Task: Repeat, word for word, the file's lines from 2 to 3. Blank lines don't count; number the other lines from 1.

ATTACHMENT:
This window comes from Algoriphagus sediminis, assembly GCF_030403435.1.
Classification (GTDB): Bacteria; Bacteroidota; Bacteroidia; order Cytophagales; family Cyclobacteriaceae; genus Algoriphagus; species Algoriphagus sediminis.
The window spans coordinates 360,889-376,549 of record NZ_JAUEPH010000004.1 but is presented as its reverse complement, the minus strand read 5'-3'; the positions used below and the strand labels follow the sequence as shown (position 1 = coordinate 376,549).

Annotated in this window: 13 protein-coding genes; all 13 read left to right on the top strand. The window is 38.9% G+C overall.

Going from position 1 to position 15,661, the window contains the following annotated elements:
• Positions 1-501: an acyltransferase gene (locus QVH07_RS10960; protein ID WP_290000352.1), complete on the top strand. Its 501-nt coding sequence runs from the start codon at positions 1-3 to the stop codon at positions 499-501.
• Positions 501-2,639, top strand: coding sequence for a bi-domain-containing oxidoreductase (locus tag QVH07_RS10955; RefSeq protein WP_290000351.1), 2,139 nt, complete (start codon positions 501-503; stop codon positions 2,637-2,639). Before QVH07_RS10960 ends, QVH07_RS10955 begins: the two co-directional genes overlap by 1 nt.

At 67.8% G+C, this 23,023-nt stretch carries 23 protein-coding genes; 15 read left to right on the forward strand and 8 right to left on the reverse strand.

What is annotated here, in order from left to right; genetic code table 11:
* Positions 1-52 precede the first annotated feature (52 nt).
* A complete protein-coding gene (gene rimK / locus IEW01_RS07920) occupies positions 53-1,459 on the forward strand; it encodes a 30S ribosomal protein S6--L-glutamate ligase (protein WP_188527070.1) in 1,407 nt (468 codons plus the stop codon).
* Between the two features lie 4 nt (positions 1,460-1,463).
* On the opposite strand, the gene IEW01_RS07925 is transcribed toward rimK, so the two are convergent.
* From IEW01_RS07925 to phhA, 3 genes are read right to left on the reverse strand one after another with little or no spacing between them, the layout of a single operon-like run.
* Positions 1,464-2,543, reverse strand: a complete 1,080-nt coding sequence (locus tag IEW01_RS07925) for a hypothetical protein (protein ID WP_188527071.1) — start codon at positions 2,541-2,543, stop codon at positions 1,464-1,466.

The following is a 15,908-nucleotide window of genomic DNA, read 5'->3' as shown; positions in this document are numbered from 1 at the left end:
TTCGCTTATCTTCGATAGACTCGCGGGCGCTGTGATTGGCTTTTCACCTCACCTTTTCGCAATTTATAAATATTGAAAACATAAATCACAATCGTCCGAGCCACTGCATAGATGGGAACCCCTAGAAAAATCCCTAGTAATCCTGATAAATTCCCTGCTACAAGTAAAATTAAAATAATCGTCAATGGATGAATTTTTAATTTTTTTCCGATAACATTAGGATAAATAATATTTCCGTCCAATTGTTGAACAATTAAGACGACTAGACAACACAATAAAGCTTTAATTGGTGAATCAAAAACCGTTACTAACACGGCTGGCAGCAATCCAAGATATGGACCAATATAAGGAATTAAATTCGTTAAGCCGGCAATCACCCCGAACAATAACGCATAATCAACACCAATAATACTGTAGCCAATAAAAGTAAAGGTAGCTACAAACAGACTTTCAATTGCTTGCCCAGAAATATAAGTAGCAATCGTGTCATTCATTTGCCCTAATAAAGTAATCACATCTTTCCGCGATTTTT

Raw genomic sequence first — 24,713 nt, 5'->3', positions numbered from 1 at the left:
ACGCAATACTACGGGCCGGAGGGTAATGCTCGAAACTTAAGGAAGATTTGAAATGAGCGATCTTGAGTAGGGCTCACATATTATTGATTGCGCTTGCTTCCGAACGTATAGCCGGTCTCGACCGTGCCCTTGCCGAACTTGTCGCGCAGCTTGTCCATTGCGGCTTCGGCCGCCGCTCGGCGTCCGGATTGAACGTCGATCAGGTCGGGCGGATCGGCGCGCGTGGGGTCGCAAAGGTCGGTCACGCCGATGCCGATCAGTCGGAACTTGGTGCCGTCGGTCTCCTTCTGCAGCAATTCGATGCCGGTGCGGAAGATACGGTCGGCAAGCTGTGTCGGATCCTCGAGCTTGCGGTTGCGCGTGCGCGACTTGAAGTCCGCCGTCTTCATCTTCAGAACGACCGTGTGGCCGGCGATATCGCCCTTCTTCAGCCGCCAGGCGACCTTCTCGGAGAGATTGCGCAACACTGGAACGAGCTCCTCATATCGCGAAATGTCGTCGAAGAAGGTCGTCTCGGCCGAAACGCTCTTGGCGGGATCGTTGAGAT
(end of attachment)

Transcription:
Classification (GTDB): Bacteria; Bacteroidota; Bacteroidia; order Cytophagales; family Cyclobacteriaceae; genus Algoriphagus; species Algoriphagus sediminis.
The window spans coordinates 360,889-376,549 of record NZ_JAUEPH010000004.1 but is presented as its reverse complement, the minus strand read 5'-3'; the positions used below and the strand labels follow the sequence as shown (position 1 = coordinate 376,549).